The ban affects the latest models, including the iPhone 12, iPhone 13, and the iPad Pro, which the court found infringed Ericsson's patent pertaining to 5G tech. The first state to ban the tech is Columbia.
Apple's counter attack to losing the case is to sue Ericsson in Texas, "for damages that resulted from the ruling in Colombia, as well as any fines, fees, penalties, and costs that have been incurred because of it."
The site FOSS Patents notes that Colombia reached the "banning" stage less than six months after the beginning of "the current wave of Ericsson v. Apple patent infringement actions." ZDNet explains:
Basically Apple used to admit that it had not invented 5G gear and paid Ericsson royalty fees. However, one day it woke up and thought "we don't need to pay any more because we are Apple." Ericsson sued Apple which countersued claiming that the son of Eric was violating FRAND rules, the patents were standard-essential patents, Ericsson's licensing fees were too high and it was Apple.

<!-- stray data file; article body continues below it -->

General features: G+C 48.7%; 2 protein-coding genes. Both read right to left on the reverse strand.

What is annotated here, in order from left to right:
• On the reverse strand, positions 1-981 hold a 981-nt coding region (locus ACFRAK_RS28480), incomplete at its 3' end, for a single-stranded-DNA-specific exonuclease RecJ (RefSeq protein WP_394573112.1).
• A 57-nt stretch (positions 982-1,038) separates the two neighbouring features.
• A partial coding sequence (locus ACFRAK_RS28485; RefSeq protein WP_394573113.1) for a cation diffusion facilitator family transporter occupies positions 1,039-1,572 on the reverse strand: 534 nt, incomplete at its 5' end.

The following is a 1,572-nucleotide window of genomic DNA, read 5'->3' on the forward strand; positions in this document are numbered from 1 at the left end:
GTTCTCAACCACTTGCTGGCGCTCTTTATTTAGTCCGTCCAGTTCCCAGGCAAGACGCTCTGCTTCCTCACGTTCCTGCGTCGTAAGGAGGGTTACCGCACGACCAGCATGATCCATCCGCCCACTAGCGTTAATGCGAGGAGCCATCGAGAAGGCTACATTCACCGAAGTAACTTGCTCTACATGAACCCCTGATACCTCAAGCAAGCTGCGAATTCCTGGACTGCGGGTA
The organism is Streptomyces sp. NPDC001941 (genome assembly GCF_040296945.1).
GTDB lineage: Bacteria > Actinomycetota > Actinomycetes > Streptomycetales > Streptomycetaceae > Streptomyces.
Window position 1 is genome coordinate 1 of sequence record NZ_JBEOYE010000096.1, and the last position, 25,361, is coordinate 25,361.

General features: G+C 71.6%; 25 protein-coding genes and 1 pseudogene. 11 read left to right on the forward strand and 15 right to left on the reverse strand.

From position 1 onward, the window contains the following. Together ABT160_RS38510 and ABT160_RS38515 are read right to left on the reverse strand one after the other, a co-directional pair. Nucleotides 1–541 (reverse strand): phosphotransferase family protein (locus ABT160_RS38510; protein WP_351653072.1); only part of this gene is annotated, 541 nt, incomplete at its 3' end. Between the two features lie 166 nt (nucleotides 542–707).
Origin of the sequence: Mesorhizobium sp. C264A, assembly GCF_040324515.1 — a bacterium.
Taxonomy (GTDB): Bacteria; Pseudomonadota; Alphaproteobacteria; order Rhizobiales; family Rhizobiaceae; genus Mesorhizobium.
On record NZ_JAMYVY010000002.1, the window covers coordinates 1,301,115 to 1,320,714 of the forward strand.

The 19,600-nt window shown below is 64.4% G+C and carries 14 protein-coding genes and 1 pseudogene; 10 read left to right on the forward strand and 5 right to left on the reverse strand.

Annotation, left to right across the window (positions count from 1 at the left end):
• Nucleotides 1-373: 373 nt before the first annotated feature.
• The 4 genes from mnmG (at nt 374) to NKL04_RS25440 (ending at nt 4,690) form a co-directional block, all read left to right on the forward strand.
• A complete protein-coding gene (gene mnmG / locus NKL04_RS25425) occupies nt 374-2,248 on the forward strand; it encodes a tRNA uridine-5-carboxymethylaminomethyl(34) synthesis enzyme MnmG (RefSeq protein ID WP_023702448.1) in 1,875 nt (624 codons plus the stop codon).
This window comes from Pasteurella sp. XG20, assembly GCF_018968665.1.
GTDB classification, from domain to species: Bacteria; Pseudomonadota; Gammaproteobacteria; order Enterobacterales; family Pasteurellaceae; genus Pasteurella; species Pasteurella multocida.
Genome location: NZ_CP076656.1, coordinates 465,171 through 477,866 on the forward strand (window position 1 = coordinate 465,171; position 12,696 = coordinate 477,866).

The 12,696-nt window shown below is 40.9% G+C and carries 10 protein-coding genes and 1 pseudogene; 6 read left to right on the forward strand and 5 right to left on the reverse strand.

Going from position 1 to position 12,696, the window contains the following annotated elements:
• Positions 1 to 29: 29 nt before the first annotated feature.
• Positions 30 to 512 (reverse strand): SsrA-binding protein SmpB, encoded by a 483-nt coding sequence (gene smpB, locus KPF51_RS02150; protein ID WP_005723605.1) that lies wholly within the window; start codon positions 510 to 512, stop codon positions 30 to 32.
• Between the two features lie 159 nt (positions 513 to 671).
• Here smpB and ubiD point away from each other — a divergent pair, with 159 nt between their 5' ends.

The Tame Apple press said that the ban in Columbia is nothing to worry about because the market is small and Apple is great. But the problem is several more lawsuits are making their way through various courts in various territories. And since Apple isn't disputing the validity of the patents, it's almost certainly opening itself out to bans being enforced in other countries.